GW continued its more than decade-long dance around the top 50 schools in the country, dropping to No. 51 in the U.S. News and World Report rankings Tuesday.
The slight slump reflects a tepid showing in categories like six-year graduation rate, acceptance rate and standardized test scores, holding GW back, despite improvements in freshman retention and faculty salaries.
GW accepted 33 percent of students in last fall’s freshman class, making it less selective than the year before, when it accepted about 31.7 percent. Acceptance rate factors into a larger category that accounts for 15 percent of universities’ scores.
Standardized test scores also stagnated last year, with average SAT scores coming in again at 1300.
Graduation and retention rates make up one-fifth of the entire ranking. U.S. News factors in student selectivity for the fall 2011 class for 15 percent of the ranking. Indicators like financial resources, alumni giving, graduation rate performance each make up 10 percent or less of the ranking.
GW tied at No. 51 with Boston and Tulane universities this year, after cracking into the top 50 last year for the first time since 1998.
Though few schools usually catapult in the rankings from year-to-year, Rensselaer Polytechnic Institute, which tied at No. 50 with GW last year, jumped to No. 41 this year. GW’s peer schools, like University of South California and Tulane, were both named among U.S. News’ “up-and-coming schools,” ranked No. 24 and No. 51 overall, respectively.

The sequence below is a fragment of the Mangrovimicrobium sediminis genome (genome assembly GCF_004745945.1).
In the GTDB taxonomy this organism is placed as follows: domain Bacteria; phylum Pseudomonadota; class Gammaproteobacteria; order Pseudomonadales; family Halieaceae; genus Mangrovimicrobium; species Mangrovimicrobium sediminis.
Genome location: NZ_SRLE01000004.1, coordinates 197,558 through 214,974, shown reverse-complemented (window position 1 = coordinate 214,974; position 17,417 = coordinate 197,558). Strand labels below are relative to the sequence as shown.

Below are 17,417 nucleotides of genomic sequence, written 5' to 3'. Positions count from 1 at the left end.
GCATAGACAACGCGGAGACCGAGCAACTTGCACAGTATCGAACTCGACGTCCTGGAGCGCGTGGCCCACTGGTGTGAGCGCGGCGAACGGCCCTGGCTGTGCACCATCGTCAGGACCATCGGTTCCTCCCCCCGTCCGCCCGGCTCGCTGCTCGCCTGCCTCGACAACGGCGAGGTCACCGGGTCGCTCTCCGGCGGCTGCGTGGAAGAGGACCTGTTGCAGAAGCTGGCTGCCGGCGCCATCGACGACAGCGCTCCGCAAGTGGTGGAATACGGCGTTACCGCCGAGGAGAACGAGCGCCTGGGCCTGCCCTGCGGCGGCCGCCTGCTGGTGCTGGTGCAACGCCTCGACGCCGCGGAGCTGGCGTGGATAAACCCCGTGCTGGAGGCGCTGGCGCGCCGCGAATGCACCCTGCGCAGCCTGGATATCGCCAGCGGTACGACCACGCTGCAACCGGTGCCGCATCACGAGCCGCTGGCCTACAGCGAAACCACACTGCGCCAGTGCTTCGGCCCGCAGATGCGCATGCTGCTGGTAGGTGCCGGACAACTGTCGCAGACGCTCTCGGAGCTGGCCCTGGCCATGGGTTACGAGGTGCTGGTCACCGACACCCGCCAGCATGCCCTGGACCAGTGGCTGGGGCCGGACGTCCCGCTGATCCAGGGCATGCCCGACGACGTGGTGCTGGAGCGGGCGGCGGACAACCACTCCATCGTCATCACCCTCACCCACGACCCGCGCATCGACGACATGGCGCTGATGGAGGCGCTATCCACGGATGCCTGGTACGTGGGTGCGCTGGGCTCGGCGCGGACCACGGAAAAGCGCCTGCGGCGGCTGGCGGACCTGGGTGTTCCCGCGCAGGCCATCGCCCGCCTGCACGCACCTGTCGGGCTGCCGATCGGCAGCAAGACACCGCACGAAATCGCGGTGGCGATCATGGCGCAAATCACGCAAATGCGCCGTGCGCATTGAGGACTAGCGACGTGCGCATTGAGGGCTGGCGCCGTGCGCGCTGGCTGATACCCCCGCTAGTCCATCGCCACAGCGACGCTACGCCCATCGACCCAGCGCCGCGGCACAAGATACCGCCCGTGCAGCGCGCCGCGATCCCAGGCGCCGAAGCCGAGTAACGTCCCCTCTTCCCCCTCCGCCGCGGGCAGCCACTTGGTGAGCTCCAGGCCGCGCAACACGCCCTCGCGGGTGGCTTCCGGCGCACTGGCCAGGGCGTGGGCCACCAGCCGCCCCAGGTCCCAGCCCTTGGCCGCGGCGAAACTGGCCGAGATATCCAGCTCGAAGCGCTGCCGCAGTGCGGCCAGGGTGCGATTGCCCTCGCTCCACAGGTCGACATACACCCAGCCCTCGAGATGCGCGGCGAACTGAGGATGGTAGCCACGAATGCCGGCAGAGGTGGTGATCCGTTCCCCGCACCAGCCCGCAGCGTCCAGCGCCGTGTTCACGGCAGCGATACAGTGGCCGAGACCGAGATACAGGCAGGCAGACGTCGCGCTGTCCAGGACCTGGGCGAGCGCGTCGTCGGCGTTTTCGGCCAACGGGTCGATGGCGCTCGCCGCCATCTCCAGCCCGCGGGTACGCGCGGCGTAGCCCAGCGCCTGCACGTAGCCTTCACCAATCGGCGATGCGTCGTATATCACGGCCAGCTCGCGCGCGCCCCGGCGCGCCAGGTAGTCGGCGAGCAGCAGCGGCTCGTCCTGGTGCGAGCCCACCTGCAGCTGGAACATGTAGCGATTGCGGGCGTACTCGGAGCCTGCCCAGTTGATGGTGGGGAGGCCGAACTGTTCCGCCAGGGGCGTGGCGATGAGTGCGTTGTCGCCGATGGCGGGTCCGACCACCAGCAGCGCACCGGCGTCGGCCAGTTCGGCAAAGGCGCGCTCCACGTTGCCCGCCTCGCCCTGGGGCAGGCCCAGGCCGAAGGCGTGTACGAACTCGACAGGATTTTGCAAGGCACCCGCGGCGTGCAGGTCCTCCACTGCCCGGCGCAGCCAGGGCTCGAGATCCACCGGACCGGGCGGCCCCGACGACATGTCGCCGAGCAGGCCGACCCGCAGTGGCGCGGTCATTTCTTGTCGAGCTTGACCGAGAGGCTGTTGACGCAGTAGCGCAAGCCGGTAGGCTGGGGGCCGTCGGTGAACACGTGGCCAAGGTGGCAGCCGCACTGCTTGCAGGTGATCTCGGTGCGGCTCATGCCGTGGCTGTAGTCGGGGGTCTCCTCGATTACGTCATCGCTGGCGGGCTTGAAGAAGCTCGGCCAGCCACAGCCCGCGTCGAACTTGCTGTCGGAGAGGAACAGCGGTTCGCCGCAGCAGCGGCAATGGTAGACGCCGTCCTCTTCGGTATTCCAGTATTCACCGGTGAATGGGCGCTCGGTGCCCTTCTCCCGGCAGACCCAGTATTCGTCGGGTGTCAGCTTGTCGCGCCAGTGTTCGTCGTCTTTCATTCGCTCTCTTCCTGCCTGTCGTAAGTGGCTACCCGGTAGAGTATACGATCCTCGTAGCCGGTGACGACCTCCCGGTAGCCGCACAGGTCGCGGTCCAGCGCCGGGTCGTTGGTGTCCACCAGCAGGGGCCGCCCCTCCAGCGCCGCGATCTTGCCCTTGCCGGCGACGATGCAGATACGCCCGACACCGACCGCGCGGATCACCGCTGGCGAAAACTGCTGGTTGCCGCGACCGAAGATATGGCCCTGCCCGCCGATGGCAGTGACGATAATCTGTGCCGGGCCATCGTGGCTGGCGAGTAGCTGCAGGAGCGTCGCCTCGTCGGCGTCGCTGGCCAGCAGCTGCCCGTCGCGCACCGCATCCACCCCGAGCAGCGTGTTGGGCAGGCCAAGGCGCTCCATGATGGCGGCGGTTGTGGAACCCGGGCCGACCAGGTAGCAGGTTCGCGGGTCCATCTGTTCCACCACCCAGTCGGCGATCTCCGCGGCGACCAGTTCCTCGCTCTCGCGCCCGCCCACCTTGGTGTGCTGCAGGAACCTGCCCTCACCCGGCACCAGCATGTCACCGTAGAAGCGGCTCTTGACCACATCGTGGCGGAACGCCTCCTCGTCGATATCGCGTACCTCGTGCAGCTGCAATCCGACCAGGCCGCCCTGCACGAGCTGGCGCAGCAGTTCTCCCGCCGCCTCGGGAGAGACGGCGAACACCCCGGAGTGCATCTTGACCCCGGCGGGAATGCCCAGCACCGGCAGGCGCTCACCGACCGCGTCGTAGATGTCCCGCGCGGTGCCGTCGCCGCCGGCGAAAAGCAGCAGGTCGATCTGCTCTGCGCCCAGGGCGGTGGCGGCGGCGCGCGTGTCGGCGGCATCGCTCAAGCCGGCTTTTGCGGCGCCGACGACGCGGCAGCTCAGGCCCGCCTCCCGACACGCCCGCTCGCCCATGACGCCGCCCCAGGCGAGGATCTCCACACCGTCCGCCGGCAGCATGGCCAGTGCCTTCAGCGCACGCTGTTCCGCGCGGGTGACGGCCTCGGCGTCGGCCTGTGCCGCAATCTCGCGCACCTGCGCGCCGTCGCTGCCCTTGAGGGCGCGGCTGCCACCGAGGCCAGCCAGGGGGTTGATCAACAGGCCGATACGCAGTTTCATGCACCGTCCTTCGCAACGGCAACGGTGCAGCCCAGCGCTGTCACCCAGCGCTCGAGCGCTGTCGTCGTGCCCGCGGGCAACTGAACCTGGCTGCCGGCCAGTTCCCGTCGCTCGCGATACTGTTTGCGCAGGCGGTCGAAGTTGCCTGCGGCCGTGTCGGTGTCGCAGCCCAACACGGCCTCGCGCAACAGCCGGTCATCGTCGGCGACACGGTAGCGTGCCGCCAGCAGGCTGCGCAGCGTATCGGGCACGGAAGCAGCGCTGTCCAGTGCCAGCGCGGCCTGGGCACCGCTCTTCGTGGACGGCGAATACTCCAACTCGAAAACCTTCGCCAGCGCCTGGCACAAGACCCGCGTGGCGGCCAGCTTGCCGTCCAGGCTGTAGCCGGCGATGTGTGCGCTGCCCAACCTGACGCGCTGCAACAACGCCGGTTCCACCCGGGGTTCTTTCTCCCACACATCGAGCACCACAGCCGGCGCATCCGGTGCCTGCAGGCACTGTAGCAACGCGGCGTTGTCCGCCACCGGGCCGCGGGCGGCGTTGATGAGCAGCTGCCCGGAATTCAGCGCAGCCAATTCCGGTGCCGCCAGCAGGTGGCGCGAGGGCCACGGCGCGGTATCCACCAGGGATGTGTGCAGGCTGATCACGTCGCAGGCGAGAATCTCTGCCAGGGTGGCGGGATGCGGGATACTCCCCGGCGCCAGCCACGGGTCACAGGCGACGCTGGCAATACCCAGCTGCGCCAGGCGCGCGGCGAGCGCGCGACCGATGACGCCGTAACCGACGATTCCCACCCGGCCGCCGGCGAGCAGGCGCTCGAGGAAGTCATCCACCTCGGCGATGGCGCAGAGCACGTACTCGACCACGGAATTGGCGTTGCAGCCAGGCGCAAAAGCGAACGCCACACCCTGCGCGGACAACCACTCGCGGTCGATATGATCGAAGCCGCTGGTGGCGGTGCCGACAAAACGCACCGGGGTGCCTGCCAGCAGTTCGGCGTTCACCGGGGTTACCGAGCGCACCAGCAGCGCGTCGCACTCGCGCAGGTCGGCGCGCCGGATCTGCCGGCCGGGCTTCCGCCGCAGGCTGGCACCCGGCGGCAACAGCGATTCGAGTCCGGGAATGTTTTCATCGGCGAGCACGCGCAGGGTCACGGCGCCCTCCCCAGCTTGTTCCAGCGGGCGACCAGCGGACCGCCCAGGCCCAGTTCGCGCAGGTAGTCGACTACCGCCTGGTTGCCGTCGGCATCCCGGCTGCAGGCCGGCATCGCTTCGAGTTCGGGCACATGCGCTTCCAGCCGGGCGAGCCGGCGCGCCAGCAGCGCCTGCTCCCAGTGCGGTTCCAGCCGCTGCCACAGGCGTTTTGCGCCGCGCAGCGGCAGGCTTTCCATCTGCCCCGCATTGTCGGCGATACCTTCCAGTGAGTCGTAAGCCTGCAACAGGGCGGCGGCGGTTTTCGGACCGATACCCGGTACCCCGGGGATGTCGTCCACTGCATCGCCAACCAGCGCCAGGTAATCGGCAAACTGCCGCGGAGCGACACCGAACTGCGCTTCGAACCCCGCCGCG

Robert Morse, director of data research of U.S. News, said the ranking methodology is set up to give stronger weight to what a school is able to achieve – like graduating and keeping more students.
Those measures may have dragged GW down even though it has boasted rising numbers in categories like the high school achievement of its incoming freshman class. More than three-fourths of last year’s freshman class were in the 10 percent of their high school classes – an 11-percent jump from 2008 and 2009.
“You have to look at the factors that U.S. News uses, and you have to make across-the-board, incremental improvement. It can’t be just one factor,” Morse said. “It has to be across-the-board, step by step, like walking up a ladder. Each year you do something.”
Subjective measures like undergraduate academic reputation and high school counselor ratings also make up nearly a quarter of the ranking’s weight.
“We believe that some things can’t be measured just by quantitative data,” Morse said. “Reputation or image of the school matters when a student tries to get their first job or when they apply to graduate school, and this is a way of measuring that and measuring some of the intangibles.”